The attempted ‘hack’ of the Democratic National Committee’s (DNC) voter information database this week was, in fact, a security test, according to the DNC’s chief security officer.
Earlier this week, it was reported that unidentified hackers initiated a phishing attack by spoofing a login page for VoteBuilder, a voter data website used by the DNC in what was believed to be an attempt to steal sensitive information. VoteBuilder is commonly used by campaign managers and other officials. A DNC official insisted that the ‘sophisticated attack’ was quickly shut down with no information stolen.
As it turns out, what was initially thought to be malicious attempt to steal the massive voter information file happens to be a discreet phishing cybersecurity drill instead.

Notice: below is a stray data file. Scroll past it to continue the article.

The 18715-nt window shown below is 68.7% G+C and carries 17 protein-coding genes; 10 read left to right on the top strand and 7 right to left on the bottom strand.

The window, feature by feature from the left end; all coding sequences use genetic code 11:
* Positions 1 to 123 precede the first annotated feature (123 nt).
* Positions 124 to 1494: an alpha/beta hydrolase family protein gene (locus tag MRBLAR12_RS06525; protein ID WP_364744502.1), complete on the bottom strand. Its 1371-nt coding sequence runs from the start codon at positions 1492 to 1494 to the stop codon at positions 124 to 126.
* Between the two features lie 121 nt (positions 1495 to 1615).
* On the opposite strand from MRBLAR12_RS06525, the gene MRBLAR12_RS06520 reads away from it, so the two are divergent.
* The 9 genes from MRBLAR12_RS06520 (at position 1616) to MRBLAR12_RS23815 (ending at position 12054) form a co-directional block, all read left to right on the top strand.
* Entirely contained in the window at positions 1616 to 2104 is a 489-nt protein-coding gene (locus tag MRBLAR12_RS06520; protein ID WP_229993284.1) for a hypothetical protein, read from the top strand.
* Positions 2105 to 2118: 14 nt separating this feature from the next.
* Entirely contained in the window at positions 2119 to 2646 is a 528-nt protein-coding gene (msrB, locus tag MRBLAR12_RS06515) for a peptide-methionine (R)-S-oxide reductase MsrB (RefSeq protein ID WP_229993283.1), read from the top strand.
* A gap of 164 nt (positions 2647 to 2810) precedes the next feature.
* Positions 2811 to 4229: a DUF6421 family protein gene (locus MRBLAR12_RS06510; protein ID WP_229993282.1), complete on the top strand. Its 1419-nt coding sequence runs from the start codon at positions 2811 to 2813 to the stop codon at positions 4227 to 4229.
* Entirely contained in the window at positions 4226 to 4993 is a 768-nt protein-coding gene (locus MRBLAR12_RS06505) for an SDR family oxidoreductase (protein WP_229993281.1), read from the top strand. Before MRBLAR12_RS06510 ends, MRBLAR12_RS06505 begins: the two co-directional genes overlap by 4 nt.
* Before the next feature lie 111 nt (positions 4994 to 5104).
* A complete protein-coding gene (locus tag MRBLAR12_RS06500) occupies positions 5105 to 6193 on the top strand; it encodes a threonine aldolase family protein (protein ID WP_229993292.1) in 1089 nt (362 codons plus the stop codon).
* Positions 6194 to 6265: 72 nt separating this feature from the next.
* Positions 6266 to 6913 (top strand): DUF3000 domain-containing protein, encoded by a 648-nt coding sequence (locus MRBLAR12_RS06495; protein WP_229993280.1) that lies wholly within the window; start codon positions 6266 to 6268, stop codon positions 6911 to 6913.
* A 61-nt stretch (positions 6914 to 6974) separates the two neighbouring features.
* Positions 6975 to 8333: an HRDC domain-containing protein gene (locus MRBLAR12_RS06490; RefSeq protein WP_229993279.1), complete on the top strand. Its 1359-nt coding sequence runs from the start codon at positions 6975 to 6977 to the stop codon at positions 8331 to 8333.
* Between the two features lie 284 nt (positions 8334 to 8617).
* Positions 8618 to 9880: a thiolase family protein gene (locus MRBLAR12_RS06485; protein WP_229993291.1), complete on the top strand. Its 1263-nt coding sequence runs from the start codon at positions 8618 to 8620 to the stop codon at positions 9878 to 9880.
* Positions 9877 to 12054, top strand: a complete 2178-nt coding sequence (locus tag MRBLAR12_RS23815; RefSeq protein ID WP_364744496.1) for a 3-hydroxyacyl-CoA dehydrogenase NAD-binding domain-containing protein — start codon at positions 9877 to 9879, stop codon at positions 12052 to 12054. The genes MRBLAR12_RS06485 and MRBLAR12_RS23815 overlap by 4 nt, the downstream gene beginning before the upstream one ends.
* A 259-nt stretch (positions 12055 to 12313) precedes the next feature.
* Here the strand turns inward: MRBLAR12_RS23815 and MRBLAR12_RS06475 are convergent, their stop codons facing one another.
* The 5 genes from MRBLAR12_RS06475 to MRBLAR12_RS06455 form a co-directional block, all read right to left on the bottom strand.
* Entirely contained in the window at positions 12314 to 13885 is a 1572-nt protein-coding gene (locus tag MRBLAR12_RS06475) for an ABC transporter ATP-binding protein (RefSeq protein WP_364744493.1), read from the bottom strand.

“This was an unauthorized test, not an attack,” Bob Lord, the Democratic National Committee’s chief security officer, told The Associated Press on Thursday.
The DNC and the internet platform hosting the data were not alerted about the simulated security test, leaving national party officials reaching out to contact federal law enforcement after discovering the ‘attack’.
“This is a demonstration that the DNC is plugged into the security community in a way we weren’t before,” Lord stated, adding:
The test, which mimicked several attributes of actual attacks on the Democratic party’s voter file, was not authorized by the DNC, VoteBuilder nor any of our vendors.
The phishing exercise was a common one, similar to the one that ensnared John Podesta – Hilary Clinton’s campaign chairman – that eventually lead to Wikileaks revealing his emails months before Clinton eventually lost to current U.S. president Donald Trump.
The simulated attack comes within three months of the November midterm elections.
Image credit: LIFARS archive.